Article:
This past Summer, someone mentioned to me at our Annual Meeting of the New Day Filmmakers that they had tasted the New Day Kool Aid. Â And now they can’t get enough.
Some people think that New Day is a secret society — a residue of sixties socialists who despite their good intentions to change the world are out of touch with today’s market economies and new media.
Well, they’re right about the 60s. Â Our company was formed nearly 40 years ago by veteran filmmakers Julia Reichert, Jim Klein, Amalie Rothschild and Liane Brandon. Â The early films in our collection are taught in documentary courses around the world as the seminal films of their time. Â They paved the way for an engaged filmmaking that challenged cultural norms, especially patriarchies of the time. Â Forty years later, the collection, while stylistically different, continues beating with the same heart. Â Maybe we should call it a 60s idea that worked.
To the extent that New Day Films opens hearts and minds, challenges and provokes, and educates our audiences, New Day is radical. Â For me, it is home. Â I spend four days every June with my compatriots in Sonoma County, California planning the business of our next year, sharing filmmaking tips, curating new films, and bonding intimately with other filmmakers whose fortitude in continuing this work and whose heart and passion for telling untold stories through cinema blows me away.
There is something completely refreshing about a business model that reflects the very values that our films portray. Â Each of us is keenly interested in optimizing the distribution of our own titles - both as a vehicle for income and for audience engagement. At the same time, we are committed to the shared success of our entire collection and the well being of each of our filmmakers. Â New Day’s version of participatory democracy entices its members to constantly innovate and share resources that enables the group as a whole to keep thriving. Â It’s not an accident that our million dollar a year business continues to increase sales by nearly 10 percent every year. Â A figure that is somewhat staggering in this beleaguered economy.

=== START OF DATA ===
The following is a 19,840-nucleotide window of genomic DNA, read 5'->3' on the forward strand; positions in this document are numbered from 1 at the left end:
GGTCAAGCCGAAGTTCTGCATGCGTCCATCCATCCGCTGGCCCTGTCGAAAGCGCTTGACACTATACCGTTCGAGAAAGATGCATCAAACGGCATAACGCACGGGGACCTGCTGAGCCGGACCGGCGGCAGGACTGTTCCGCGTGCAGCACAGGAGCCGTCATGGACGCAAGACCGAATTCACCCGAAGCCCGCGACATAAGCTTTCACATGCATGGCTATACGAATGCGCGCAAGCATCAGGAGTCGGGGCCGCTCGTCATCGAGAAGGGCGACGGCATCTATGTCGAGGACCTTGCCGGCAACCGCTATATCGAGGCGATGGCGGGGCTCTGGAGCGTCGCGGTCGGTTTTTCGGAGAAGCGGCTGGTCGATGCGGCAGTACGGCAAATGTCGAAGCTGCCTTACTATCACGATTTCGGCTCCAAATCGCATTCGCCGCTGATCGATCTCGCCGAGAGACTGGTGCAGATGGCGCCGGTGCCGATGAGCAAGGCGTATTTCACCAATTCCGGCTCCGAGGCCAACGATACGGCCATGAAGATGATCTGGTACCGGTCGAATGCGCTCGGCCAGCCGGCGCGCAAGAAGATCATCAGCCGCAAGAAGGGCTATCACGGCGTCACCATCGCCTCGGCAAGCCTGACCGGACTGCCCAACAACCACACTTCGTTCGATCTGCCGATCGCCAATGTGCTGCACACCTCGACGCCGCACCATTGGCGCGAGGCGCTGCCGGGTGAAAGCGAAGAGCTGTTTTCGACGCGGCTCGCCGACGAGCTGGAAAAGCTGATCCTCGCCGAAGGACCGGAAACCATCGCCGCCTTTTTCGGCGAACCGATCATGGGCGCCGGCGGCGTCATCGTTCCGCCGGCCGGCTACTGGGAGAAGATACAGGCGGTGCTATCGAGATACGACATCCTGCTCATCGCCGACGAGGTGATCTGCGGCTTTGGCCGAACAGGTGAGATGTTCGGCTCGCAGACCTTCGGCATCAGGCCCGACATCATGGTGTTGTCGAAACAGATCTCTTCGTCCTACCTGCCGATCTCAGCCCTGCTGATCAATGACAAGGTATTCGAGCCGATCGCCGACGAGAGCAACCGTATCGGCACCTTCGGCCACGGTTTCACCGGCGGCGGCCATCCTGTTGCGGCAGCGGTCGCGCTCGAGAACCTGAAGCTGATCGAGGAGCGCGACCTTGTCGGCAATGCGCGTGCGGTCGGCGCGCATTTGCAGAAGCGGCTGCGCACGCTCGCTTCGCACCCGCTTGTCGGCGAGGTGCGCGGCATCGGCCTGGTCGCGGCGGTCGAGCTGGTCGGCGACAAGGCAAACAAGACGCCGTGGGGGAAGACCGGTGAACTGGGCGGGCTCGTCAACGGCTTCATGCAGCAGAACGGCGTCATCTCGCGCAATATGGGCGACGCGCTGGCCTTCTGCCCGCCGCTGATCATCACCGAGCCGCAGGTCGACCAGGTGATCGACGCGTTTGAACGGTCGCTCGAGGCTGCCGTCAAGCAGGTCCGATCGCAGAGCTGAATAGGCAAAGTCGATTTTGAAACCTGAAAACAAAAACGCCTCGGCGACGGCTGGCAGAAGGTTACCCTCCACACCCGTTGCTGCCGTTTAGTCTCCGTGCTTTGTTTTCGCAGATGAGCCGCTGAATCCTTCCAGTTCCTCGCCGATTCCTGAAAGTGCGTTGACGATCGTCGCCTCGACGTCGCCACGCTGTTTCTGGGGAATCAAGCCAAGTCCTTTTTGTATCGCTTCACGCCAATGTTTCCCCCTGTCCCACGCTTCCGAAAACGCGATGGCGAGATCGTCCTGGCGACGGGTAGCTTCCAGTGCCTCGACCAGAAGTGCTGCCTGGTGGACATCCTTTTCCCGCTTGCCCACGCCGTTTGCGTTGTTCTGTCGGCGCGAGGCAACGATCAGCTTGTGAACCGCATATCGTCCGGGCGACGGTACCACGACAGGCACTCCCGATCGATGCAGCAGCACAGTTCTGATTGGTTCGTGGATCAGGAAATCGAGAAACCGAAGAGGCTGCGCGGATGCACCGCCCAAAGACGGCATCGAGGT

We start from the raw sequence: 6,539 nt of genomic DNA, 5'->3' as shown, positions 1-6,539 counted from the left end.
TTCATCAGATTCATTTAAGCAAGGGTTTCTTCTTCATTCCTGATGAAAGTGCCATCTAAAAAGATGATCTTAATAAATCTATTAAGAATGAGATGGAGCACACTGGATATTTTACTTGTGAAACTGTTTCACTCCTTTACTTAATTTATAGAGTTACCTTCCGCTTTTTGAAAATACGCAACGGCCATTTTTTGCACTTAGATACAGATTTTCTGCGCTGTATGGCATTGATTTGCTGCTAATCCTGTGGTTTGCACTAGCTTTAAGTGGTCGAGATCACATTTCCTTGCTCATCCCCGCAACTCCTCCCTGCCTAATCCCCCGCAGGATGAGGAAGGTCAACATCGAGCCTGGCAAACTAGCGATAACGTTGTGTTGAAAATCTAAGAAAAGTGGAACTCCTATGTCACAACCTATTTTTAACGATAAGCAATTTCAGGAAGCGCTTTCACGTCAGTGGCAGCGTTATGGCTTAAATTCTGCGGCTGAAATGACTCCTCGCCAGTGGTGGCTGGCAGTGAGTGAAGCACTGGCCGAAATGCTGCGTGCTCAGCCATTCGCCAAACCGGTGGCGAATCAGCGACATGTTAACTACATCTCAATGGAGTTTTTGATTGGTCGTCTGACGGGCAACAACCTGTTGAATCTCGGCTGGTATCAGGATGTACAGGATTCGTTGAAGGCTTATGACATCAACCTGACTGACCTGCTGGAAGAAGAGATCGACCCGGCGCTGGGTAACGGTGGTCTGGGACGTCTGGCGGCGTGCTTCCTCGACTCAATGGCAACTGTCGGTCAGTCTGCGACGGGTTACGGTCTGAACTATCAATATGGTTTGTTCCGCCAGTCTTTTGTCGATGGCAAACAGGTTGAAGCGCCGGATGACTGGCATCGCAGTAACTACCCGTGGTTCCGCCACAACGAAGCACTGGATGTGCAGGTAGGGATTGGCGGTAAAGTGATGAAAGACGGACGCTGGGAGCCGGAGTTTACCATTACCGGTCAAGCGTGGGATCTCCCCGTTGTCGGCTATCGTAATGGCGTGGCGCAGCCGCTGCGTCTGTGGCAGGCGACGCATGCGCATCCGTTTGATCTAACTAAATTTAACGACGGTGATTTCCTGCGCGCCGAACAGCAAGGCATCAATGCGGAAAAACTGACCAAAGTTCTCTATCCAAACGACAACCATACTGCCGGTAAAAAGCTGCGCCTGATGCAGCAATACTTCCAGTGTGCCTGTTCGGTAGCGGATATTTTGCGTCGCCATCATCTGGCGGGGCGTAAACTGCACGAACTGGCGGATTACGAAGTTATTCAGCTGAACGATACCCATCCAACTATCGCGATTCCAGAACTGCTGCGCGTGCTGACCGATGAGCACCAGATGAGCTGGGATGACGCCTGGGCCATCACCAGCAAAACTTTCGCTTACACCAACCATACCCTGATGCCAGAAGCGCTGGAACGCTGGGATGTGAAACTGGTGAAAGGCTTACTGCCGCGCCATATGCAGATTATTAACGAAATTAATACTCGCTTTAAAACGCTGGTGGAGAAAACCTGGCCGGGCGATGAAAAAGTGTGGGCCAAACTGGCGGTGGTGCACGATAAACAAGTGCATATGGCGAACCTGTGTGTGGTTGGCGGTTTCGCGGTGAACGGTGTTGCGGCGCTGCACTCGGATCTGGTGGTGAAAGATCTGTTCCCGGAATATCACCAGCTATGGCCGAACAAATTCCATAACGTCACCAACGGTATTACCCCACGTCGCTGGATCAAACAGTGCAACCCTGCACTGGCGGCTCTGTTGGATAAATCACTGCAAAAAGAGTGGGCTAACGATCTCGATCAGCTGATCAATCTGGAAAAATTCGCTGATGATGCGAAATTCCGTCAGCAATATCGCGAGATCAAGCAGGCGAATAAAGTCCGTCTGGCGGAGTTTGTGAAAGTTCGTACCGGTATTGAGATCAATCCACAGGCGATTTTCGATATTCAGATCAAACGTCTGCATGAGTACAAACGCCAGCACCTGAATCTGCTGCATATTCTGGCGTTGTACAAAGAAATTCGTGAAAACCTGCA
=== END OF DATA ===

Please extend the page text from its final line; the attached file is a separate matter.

The most common complaint I hear about making documentaries is how isolated filmmakers feel, that the process of pushing large boulders up hills without any guarantee of success wears people down. Â It’s an understandable concern. Â Production funding has shrunk in the last two decades and while documentaries and reality television have captured the public’s attention, the business models to support independent filmmakers have not kept pace. Â This is why I feel so lucky to have found my tribe: a community which has taught me how to be a better filmmaker and a better business person. Â What started, perhaps, as a 60s experiment and a collective willingness to eliminate the middle man and wrangle our own destinies I know will endure at least another 40 years as a new generation of community-minded filmmakers find their way to New Day.
Tom Shepard produced and directed Scout’s Honor, Knocking, and Whiz Kids. Â He was Chairman of New Day Films from 2007-09.